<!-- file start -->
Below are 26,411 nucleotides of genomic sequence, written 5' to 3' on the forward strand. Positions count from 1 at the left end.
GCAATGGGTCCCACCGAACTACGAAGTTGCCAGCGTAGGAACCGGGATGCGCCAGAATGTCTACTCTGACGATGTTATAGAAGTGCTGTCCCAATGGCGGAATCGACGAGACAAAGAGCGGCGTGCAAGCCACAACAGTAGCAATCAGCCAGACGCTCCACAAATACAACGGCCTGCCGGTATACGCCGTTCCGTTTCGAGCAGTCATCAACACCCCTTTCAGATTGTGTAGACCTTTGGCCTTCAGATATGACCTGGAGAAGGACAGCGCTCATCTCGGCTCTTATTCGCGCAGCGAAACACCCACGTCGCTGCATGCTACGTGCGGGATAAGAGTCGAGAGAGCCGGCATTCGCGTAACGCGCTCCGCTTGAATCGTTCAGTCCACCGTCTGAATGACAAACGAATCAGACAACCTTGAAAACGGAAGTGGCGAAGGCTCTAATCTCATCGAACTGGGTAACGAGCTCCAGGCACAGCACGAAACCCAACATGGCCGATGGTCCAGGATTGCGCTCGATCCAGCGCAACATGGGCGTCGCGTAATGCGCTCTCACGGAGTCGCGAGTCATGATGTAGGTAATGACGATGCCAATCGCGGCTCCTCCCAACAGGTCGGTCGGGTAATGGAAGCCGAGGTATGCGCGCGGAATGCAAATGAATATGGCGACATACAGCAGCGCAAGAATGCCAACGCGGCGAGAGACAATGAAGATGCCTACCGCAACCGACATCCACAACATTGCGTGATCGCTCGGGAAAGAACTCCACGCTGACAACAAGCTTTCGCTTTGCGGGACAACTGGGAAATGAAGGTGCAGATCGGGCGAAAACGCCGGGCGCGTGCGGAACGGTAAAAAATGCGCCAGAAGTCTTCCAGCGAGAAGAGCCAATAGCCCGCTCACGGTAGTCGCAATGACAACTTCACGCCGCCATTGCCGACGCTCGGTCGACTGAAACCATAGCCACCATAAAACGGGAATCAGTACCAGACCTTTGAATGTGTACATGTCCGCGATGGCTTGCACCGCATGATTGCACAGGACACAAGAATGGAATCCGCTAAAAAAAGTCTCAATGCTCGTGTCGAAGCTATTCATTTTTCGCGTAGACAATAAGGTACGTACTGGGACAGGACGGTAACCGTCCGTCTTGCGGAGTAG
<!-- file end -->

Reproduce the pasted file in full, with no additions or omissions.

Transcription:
Below are 26,411 nucleotides of genomic sequence, written 5' to 3' on the forward strand. Positions count from 1 at the left end.
GCAATGGGTCCCACCGAACTACGAAGTTGCCAGCGTAGGAACCGGGATGCGCCAGAATGTCTACTCTGACGATGTTATAGAAGTGCTGTCCCAATGGCGGAATCGACGAGACAAAGAGCGGCGTGCAAGCCACAACAGTAGCAATCAGCCAGACGCTCCACAAATACAACGGCCTGCCGGTATACGCCGTTCCGTTTCGAGCAGTCATCAACACCCCTTTCAGATTGTGTAGACCTTTGGCCTTCAGATATGACCTGGAGAAGGACAGCGCTCATCTCGGCTCTTATTCGCGCAGCGAAACACCCACGTCGCTGCATGCTACGTGCGGGATAAGAGTCGAGAGAGCCGGCATTCGCGTAACGCGCTCCGCTTGAATCGTTCAGTCCACCGTCTGAATGACAAACGAATCAGACAACCTTGAAAACGGAAGTGGCGAAGGCTCTAATCTCATCGAACTGGGTAACGAGCTCCAGGCACAGCACGAAACCCAACATGGCCGATGGTCCAGGATTGCGCTCGATCCAGCGCAACATGGGCGTCGCGTAATGCGCTCTCACGGAGTCGCGAGTCATGATGTAGGTAATGACGATGCCAATCGCGGCTCCTCCCAACAGGTCGGTCGGGTAATGGAAGCCGAGGTATGCGCGCGGAATGCAAATGAATATGGCGACATACAGCAGCGCAAGAATGCCAACGCGGCGAGAGACAATGAAGATGCCTACCGCAACCGACATCCACAACATTGCGTGATCGCTCGGGAAAGAACTCCACGCTGACAACAAGCTTTCGCTTTGCGGGACAACTGGGAAATGAAGGTGCAGATCGGGCGAAAACGCCGGGCGCGTGCGGAACGGTAAAAAATGCGCCAGAAGTCTTCCAGCGAGAAGAGCCAATAGCCCGCTCACGGTAGTCGCAATGACAACTTCACGCCGCCATTGCCGACGCTCGGTCGACTGAAACCATAGCCACCATAAAACGGGAATCAGTACCAGACCTTTGAATGTGTACATGTCCGCGATGGCTTGCACCGCATGATTGCACAGGACACAAGAATGGAATCCGCTAAAAAAAGTCTCAATGCTCGTGTCGAAGCTATTCATTTTTCGCGTAGACAATAAGGTACGTACTGGGACAGGACGGTAACCGTCCGTCTTGCGGAGTAG